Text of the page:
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Radiation Oncology Journal > Volume 41(4); 2023 > Article
Yadav and Dey: Radiotherapy dose de-escalation in patients with high grade non-Hodgkin lymphoma in a real-world clinical practice



The standard treatment of non-Hodgkin lymphoma (NHL) comprises combined modality treatment, radiotherapy (RT), and chemotherapy with rituximab which has significantly improved both disease-free survival (DFS) and overall survival (OS). However, there is no uniformity in radiation dose usage in these patients. In this retrospective study, we compared lower radiation dose with higher in patients with aggressive NHL.

Materials and Methods

From 2007 to 2017, treatment records of all high-grade NHL or diffuse large B-cell lymphoma and non-central nervous system NHL were included. We compared response rates, OS and DFS of patients who received ≤30 Gy RT to those with >30 Gy. Univariate and multivariate analyses were done to determine factors affecting prognosis, i.e., age, sex, stage, International Prognostic Index (IPI), adding rituximab, and radiation dose.


A total of 184 NHL patients treated with combined modality or radiation alone having complete follow-up details were analyzed. At median follow-up of 66.8 months, 5-year OS was 72.8% in high-dose group versus 69.9% in low-dose group (p = 0.772) and 5-year DFS 64.7% versus 64.1% (p = 0.871). Patients having early-stage disease receiving low dose and those with advanced disease treated with >30 Gy had better OS and DFS though not statistically significant. Adding rituximab was associated with significantly better OS and DFS irrespective of radiation dose delivered. High IPI score and omitting rituximab were the only factors that significantly worsened both OS and DFS. Acute radiation toxicities were comparable in both groups (p = 0.82). Among late toxicities, no patient developed a second malignancy and 5% died due to cardiovascular complications (p = 0.595) though only two patients (1.1%) had received thoracic radiation.


The two groups had comparable response rates, acute toxicities, DFS and OS. This study suggests that RT dose reduction may be possible in high-grade NHL without compromising the DFS and OS.


Non-Hodgkin lymphoma (NHL) is the 12th most common cancer in the world as per GLOBOCAN 2020 statistics, accounting for 2.8% of all newly diagnosed cancer cases and 2.6% of cancer related deaths [1]. The standard treatment comprises of chemotherapy with cyclophosphamide, doxorubicin, vincristine, and prednisolone (CHOP) along with rituximab, anti CD20 antibody. The addition of rituximab has shown improvement in disease-free survival (DFS) and overall survival (OS) in NHL patients [2]. Involved-field radiotherapy (IFRT) is considered for bulky disease and in patients with partial response. Randomized trials by Aviles et al. [3,4] have shown significantly better DFS and OS with combined modality treatment in patients having bulky disease with complete response post chemotherapy and in those with residual disease (<5 cm). Even in the rituximab era, same results were also seen in a retrospective analysis from MD Anderson Cancer Center where addition of radiotherapy (RT) significantly improved OS and DFS in both limited and advanced stage disease with no local relapse within the irradiated field [5]. However, there is no uniformity in the radiation dose, with doses ranging from 30–55 Gy.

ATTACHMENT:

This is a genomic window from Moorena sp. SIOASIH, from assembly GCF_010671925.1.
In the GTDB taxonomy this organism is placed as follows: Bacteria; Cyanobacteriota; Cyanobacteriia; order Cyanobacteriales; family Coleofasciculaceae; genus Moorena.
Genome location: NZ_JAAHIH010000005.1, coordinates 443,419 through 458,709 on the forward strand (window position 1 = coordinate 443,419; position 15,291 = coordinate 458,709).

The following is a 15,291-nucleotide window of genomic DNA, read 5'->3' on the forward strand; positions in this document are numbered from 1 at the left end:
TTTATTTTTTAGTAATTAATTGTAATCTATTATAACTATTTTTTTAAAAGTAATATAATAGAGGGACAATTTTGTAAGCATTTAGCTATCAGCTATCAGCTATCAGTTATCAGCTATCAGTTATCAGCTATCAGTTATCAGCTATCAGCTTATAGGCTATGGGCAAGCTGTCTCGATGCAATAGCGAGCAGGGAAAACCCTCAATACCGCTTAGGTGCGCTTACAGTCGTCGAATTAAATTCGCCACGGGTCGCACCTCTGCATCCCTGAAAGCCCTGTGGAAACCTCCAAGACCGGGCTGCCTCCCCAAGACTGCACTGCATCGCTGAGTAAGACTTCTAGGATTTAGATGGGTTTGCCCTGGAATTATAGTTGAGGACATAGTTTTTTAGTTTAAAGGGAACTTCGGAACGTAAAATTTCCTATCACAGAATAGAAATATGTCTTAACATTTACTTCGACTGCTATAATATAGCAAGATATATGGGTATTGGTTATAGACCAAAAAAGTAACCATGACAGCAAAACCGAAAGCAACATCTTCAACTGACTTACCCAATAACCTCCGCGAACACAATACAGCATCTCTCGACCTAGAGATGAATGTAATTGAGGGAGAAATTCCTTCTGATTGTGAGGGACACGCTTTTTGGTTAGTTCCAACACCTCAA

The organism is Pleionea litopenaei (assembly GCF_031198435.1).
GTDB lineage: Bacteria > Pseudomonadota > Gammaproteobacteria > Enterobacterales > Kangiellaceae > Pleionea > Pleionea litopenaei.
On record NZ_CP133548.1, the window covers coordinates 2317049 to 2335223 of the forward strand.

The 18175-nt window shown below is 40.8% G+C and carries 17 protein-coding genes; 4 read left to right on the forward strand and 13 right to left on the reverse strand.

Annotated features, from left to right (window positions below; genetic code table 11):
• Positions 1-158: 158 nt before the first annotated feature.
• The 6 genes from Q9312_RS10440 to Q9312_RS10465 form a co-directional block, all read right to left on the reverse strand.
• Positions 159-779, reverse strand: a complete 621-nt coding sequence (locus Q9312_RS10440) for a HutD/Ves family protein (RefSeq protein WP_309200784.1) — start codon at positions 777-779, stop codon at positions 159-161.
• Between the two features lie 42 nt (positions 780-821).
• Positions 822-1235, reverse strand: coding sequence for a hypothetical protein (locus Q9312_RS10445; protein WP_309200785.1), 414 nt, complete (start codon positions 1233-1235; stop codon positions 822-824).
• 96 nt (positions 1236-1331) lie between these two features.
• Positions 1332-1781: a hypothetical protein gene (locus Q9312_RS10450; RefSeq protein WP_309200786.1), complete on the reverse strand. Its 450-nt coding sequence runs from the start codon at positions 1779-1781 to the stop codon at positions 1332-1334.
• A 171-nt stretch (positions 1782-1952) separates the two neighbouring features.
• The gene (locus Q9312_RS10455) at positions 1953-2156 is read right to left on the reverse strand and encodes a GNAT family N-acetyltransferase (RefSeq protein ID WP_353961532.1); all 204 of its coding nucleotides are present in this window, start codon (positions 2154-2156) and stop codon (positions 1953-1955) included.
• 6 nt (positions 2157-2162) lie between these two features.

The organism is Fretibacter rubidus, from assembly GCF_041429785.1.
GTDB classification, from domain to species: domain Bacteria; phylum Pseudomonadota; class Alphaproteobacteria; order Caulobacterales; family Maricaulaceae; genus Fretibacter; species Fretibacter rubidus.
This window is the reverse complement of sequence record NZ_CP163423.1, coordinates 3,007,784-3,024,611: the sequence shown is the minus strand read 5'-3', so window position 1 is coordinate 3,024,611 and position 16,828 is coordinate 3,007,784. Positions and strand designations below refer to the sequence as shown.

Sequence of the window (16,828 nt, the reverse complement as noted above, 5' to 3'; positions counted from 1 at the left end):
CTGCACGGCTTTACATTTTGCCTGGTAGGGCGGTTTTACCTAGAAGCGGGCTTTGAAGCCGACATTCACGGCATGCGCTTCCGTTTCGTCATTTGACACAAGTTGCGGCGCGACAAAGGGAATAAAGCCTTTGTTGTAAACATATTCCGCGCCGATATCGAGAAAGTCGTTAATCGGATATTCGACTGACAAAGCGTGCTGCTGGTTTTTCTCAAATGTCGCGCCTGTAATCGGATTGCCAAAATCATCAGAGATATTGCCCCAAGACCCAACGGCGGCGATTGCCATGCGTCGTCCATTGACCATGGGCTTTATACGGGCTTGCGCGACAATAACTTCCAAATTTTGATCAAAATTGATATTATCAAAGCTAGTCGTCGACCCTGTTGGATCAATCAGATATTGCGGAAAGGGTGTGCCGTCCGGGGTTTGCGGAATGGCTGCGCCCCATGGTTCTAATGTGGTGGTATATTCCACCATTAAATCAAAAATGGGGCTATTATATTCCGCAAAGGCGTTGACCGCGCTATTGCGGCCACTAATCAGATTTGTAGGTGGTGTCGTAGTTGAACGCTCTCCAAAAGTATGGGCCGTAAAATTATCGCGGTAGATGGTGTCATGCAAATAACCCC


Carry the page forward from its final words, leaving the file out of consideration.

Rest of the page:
NHLs are considered to be radiosensitive tumors requiring much lesser radiation dose as compared to epithelial malignancies. In aggressive NHL, no dose response was seen across 20-50 Gy in an analysis from Stanford University [6]. However, in early-stage NHL, dose dependent response was observed in an analysis from the British National Lymphoma Investigation, with compete response noted at ≥45 Gy [7]. Similarly, the European Organisation for. Research and Treatment of Cancer data showed that risk of local relapse is almost doubled in patients receiving <45 Gy radiation [8]. But, most of these patients did not receive chemotherapy. Hence, in this era of combined modality treatment, the RT dose needs to be carefully evaluated specially in patients who received rituximab. Our aim should be to deliver the lowest compatible dose to achieve optimal efficacy.
The 5-year survival in aggressive NHL was reported to be 58% [9]. Due to their long survival, apart from disease control, treatment related toxicities also are a serious matter of concern. Both acute and late radiation toxicities are dose dependent. Acute reactions depend on the total dose delivered whereas late reactions depend on the total dose as well as the dose per fraction. A retrospective analysis on high-grade NHL patients revealed significantly higher rates of stroke and myocardial infarction in patients receiving ≥40 Gy [10]. Also, delivering a low RT dose comes with logistic benefits, like fewer patient visits, more treatment slots, etc. However, most of the data available is retrospective in nature. There is only one prospective trial by Lowry et al. [11] which highlights dose reduction in both indolent and aggressive NHL does not worsen disease control. In this retrospective analysis, we wanted to see if radiation dose de-escalation is feasible in aggressive NHL treated in the rituximab era.